Review: Sotto Sotto
Ricardo Ullio's intimate Inman Park Italian continues to charmMonday August 23, 2010 09:00 am EDT
Sotto Sotto was the restaurant that sold me on Atlanta.
It's hard to admit now, but when I first arrived, I wasn't immediately enamored of this great city of ours. I hated the highways, the traffic and the smog. And I didn't understand the restaurant culture. In 2006, there were far fewer chef-driven restaurants here. I ate mainly at huge, impressive and soulless eateries. These places were fun, but they didn't speak to me on a personal level. They didn't say much about their city that was comforting to a newcomer.
And then, a few months in, I made it to Sotto Sotto. As soon as I stepped in through the velvet curtains that surround the modest front door, I felt comforted. In its scale and location, in its look and vibe, and particularly in its serious, amicable service and simple, elegant food, Sotto Sotto felt like a restaurant that could be in New York or Melbourne, Australia — in my biased opinion, two of the greatest cities in the world. If this restaurant exists in Atlanta, I thought, then Atlanta must not be so bad.
Four years later, Sotto Sotto still comforts me, with its unassuming storefront location flanked by high rosemary bushes and its small dining room with paint-chipped walls. But mainly I'm comforted by the fact that Sotto Sotto's food and service are stunningly consistent. There are few places in town where you can show up and relax, knowing your meal is going to be understatedly brilliant. Sotto Sotto is that place.
It begins with wine, and a staff that can chat about it intelligently and breezily, as if discussing the merits of a collection of old friends. Unabashedly Italian and composed with food in mind, it's one of the more delightful lists in the city.
Starters range from ethereal — as with lamb carpaccio, the meat a whisper of brawny depth, topped by the pepper crunch of arugula and the sharp smack of Parmigiano-Reggiano — to downright robust: three large sea scallops rest atop a bright mix of cannellini beans, arugula and tomato, and could easily substitute as an entrée.
Risottos are downright masterful. The frutti di mare version is a jumble of seafood — fat mussels and shrimp, tiny sweet bursts in the form of bay scallops — with just enough flawlessly cooked carnaroli rice (no small feat, mind you) to hold it together and provide a baseline of carbs.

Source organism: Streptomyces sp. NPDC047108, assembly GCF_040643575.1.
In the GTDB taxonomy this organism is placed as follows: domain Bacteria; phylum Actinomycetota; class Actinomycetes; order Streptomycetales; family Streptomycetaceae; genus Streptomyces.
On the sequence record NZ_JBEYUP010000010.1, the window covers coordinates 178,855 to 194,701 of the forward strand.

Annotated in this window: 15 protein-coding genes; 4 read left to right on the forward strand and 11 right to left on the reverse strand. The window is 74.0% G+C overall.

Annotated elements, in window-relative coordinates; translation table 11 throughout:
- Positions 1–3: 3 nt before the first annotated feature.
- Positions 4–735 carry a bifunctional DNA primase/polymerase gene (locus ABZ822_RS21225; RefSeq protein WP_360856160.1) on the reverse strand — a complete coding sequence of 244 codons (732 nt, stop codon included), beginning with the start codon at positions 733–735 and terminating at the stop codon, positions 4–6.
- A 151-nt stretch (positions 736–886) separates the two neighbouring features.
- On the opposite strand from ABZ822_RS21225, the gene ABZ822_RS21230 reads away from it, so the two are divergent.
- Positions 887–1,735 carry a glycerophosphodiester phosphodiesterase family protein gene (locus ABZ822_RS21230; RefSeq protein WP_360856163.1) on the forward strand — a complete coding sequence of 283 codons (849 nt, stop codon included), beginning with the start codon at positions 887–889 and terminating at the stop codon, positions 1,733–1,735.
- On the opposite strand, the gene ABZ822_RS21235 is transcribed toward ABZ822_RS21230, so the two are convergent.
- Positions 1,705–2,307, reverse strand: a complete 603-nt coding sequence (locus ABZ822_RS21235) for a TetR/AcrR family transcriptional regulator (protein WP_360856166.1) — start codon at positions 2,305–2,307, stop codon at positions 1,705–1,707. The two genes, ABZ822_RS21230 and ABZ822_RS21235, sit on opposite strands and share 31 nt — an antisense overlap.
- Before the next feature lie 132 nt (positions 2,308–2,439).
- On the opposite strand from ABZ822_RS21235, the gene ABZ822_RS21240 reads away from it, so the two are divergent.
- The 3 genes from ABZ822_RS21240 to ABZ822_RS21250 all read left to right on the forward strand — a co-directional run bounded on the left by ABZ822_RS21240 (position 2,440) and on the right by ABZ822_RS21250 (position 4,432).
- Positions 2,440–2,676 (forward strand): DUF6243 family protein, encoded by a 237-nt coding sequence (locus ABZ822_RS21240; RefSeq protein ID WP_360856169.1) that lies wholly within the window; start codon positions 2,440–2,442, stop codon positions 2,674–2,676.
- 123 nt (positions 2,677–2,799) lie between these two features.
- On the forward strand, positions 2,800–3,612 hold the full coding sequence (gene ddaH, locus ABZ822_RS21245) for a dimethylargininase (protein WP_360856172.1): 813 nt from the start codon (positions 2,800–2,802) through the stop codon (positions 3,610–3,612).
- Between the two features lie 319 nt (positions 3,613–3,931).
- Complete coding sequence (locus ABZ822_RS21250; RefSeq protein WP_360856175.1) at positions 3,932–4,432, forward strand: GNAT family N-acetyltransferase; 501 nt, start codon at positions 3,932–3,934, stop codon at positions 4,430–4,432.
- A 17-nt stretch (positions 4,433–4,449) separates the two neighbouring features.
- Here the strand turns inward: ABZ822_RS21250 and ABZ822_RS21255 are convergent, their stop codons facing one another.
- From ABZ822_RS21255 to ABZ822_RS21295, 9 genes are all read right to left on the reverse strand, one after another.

A light, elegant touch in the kitchen allows even the heaviest dishes to seem almost weightless. Ravioli with eggplant and walnuts comes in an acidic tomato sauce, the pasta so delicate, the sauce so vivid, it was easily gobbled up on even a hot August night. Strozzapreti alla Salsiccia or "priest strangler" pasta pairs featherweight handmade pasta with a smattering of sweet sausage, bathed in an almost creamy tomato base. Even a colossal veal chop, the most expensive menu item at $38, manages to avoid the downsides of its own heft. Oak-grilled and slathered in wild mushrooms, the meat and woodsy accompaniment sit in perfect balance, inviting you to eat more than you thought you would when presented with the intimidating portion.
Sotto Sotto's consistency is especially heartening given that owner and chef Riccardo Ullio has had a crazy few years. He opened and closed Cuerno, a Spanish restaurant, Beleza, the Brazilian-themed health food spot that quickly turned into a club scene, and Lupe, an upscale taqueria. With his efforts focused elsewhere, it would have been easy to see Sotto Sotto and sister restaurant Fritti (one of the city's best pizzerias) fall by the wayside.
But that hasn't happened. Ullio credits his staff for that consistency. Chef de cuisine Adam Waller has been with the restaurant for about a year, and some members of the kitchen staff have been with Ullio for more than a decade. Ullio is still ultimately responsible for the menu, he says, but Waller and his staff are the ones executing every night.
Recently, a new co-worker of mine was lured to Atlanta from New York City. When I asked him how he finally came to the decision, he told me it was Sotto Sotto. "I came to Atlanta and thought, 'I'd never live in this city.' Then I ate at Sotto Sotto and said to myself, 'If this restaurant can thrive in this city, then I can live in this city.'"
Last week, as I sat over a bowl of otherworldly panna cotta, its creamy consistency challenged and soothed by a prickle of balsamic reduction, that same emotion rose in me again. Four years into my Atlanta life, Sotto Sotto still makes me proud to live here. Ten years into its Atlanta life, Sotto Sotto continues to make the city that much more enticing.